Every Linux administrator has it's own preferences on how to monitor processes in terminal. And you probably know about tools like top and htop. These are tools for process monitoring in terminal without any visualization. And you probably know about gtop and vtop which are also process monitoring terminal tools, but with visualization. In this article, we are going to install and use another terminal based graphical activity monitor called gotop. Unlike the two mentioned above, gotop is written in Go.

  • Nginx 1.14 Web Server Released

    Nginx 1.14.0 is now available as the latest open-source stable release of this popular web server alternative to Apache.

  • Cooking With Linux (without a net): A CMS Smorgasbord

    Today, I'm going to install four popular content management systems. These will be Drupal, Joomla, Wordpress, and Backdrop. If you're trying to decide on what your next CMS platform should be, this would be a great time to tune in. And yes, I'll do it all live, without a net, and with a high probability of falling flat on my face. Join me today, at 12 noon, Easter Time. Be part of the conversation.

KDE: Amarok, CMake 3.11 in FreeBSD, KDE Connect, and Qt 3D

Filed under
KDE
  • Amarok – A Powerful Cross Platform Music Player

    Amarok is a cross-platform, free, and Open Source music player written in Qt (C++). It was first released on June 23, 2003, and even though it is part of the KDE project, Amarok is released as a software independent of the central KDE Software Compilation release cycle.

    It features a clean, responsive, and customizable User Interface along with Last.fm support, Jamendo service, Dynamic playlists, context view, PopUp dropper, bookmarking, file tracking, multi-language support, and smooth fade-out settings, among many other options.

  • CMake 3.11 in FreeBSD

    The latest release of CMake has landed in FreeBSD. Prior to release we had good contact with KitWare via the bug tracker so there were few surprises left in the actual release. There were still a few last-minute fixes left, in KDE applications no less.

  • KDE Connect: more album art & bluetooth coming soon

    Secondly, I've been working a bit on KDE Connect's bluetooth support. The code was mostly working already, but the remaining stuff is (of course) the hardest part! Nevertheless, more and more parts start working, so I assume it'll come your way in a couple of months. I'll post an update when it's ready for testing.

  • New in Qt 3D 5.11: Generalized Ray Casting

    The 5.11 release of Qt 3D is mostly about speed and stability but it also introduces a number of new features.

    One of them is generalized ray casting which can be used to find objects intersecting a 3d ray.

  • Qt 5.11 Bringing Generalized Ray Casting Support For 3D Module

    The Qt 3D ray-casting support is to be used for finding objects intersecting a 3D ray. This generalized ray-casting support is expected to be useful for applications making use of secondary controllers and VR environments among other possible use-cases where you would want to see what objects intersect with an arbitrary ray.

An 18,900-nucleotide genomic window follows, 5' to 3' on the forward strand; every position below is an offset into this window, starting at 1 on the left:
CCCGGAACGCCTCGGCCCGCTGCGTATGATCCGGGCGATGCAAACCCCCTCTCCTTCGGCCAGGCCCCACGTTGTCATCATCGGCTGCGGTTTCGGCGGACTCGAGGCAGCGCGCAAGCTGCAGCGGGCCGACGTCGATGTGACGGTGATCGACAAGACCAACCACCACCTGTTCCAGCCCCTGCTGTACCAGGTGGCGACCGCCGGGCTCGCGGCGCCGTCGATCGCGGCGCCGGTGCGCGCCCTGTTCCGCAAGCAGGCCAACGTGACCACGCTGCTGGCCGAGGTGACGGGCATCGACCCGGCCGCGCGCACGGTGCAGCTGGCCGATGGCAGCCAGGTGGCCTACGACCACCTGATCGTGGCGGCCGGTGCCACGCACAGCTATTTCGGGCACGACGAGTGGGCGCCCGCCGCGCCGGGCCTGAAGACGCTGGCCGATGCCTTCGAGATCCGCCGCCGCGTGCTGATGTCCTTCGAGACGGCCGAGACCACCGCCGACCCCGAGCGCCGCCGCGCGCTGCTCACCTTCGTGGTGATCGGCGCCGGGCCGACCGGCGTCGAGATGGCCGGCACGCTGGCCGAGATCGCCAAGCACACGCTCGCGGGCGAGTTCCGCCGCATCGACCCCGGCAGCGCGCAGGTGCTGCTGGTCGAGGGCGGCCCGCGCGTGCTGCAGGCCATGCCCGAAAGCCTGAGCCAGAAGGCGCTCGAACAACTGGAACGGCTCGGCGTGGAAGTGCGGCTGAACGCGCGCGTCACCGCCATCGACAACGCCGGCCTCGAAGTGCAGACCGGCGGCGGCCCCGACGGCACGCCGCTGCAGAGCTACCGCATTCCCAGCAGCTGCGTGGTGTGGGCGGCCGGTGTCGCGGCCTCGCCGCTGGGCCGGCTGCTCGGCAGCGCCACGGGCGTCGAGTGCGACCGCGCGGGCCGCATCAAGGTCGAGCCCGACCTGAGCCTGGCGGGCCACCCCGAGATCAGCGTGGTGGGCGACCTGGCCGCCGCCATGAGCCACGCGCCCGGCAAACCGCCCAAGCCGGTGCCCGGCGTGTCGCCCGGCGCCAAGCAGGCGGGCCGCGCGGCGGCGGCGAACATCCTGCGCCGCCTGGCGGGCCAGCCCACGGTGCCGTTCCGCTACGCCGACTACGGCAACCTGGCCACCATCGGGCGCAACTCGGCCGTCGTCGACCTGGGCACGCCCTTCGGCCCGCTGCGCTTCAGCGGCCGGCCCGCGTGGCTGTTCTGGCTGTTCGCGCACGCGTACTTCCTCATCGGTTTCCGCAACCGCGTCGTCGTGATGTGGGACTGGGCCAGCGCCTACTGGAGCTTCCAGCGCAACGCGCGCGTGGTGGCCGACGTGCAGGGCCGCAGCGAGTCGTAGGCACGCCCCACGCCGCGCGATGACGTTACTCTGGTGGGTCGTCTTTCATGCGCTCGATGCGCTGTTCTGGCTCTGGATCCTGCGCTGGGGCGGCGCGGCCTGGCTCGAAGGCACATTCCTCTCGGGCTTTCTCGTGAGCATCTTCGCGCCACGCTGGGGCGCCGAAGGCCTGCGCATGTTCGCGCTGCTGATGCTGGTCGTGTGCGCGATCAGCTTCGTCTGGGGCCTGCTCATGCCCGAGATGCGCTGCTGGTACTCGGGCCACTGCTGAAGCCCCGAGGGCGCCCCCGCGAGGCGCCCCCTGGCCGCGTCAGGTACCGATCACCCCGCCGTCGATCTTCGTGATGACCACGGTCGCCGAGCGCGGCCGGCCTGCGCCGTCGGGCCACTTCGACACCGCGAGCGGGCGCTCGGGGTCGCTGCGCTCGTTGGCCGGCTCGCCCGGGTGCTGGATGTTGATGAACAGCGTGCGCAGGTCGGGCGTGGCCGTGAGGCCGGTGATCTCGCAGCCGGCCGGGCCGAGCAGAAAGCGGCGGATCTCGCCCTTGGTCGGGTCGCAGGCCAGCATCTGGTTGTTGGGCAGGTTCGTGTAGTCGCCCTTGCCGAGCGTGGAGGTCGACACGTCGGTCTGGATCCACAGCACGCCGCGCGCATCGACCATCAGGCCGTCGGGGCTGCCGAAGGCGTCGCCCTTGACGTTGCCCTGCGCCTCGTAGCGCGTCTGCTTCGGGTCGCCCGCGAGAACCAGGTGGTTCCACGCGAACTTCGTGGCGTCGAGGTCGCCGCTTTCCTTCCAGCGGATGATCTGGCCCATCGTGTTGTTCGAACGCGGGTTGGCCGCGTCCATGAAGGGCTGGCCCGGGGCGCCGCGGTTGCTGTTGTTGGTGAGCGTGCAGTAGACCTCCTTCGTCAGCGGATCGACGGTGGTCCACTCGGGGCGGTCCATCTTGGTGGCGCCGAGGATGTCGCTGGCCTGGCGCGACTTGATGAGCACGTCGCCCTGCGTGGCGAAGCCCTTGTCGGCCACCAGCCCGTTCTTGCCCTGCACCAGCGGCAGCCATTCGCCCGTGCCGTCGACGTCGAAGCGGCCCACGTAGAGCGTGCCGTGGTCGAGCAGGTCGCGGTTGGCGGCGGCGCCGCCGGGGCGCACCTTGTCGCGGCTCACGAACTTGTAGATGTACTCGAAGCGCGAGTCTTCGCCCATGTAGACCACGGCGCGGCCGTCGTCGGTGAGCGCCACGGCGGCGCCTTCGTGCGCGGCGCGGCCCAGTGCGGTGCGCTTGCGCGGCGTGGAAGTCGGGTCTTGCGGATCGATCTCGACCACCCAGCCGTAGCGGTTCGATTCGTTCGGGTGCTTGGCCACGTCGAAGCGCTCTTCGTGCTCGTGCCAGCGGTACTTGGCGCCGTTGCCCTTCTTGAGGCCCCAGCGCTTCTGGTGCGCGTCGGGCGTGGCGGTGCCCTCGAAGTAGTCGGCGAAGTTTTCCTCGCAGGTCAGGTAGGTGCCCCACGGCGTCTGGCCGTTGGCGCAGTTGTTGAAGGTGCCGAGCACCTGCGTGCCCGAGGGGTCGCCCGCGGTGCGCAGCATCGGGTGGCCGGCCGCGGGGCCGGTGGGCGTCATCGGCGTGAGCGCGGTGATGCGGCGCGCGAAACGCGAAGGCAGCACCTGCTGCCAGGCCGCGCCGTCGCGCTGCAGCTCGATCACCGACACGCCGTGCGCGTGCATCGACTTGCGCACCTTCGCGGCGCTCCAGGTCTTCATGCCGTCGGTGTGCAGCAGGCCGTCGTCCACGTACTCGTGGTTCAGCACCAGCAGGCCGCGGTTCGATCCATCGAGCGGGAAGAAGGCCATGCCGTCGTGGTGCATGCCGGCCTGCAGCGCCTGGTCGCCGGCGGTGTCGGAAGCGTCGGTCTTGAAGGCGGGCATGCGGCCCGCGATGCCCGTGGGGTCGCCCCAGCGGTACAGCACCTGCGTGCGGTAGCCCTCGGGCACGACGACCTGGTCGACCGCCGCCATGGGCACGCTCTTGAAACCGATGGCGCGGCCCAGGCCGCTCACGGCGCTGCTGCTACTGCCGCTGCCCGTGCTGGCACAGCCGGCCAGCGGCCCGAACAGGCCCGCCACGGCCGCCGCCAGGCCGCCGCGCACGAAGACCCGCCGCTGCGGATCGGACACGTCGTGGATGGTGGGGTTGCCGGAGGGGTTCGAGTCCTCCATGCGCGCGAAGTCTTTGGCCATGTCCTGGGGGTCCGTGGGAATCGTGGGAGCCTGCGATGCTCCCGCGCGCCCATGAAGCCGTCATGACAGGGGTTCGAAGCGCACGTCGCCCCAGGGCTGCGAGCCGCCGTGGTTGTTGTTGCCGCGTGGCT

For Qt developers wanting to learn more about this generalized ray-casting support coming to Qt 3D, the folks at the KDAB consulting firm have put out a lengthy blog post detailing this new feature for the upcoming Qt 5.11 release.

GNOME 3.28 Release Party and GNOME 3.30 in September

Filed under
GNOME

Ubuntu 18.04 Beta - The good, the bad and mostly ugly

Filed under
Ubuntu

In about two weeks, Canonical will release its next LTS, 18.04 Bionic Beaver. What makes it special is that it's going to be running a Gnome 3 desktop instead of Unity, a sort of full-circle reversal of direction and strategy, and that means ... uncertainty. With Trusty Tahr being the only production Linux system in my setup, I am quite intrigued and concerned, because I need to choose my next LTS carefully.

So far, the prospect isn't encouraging, given the more-than-lukewarm performance by Aardvark. There's a lot of hope in the Plasma spin, given the stellar performance of the Plasma desktop recently, but that's still a big unknown, especially since Kubuntu 17.10 was a regression compared to the most magnificent and awesome Zesty Zapus. Therefore, I decided to check this beta, to see what gives ahead of the official release. Normally, I don't like testing unfinished products, but this be an extraordinary occasion. Let's do it.

Read more

Syndicate content

More in Tux Machines

today's leftovers

  • CRI: The Second Boom of Container Runtimes
    Harry (Lei) Zhang, together with the CTO of HyperHQ, Xu Wang, will present “CRI: The Second Boom of Container Runtimes” at KubeCon + CloudNativeCon EU 2018, May 2-4 in Copenhagen, Denmark. The presentation will clarify about more about CRI, container runtimes, KataContainers and where they are going. Please join them if you are interested in learning more.
  • Meet Gloo, the ‘Function Gateway’ That Unifies Legacy APIs, Microservices, and Serverless
    Gloo, a single binary file written in Go, can be deployed as a Kubernetes pod, in a Docker container, and now also on Cloud Foundry. The setup also requires a copy of Envoy, though the installation process can be greatly simplified through additional software developed by the company, TheTool. The user then writes configuration objects to capture the workflow logic.
  • Why is the kernel community replacing iptables with BPF?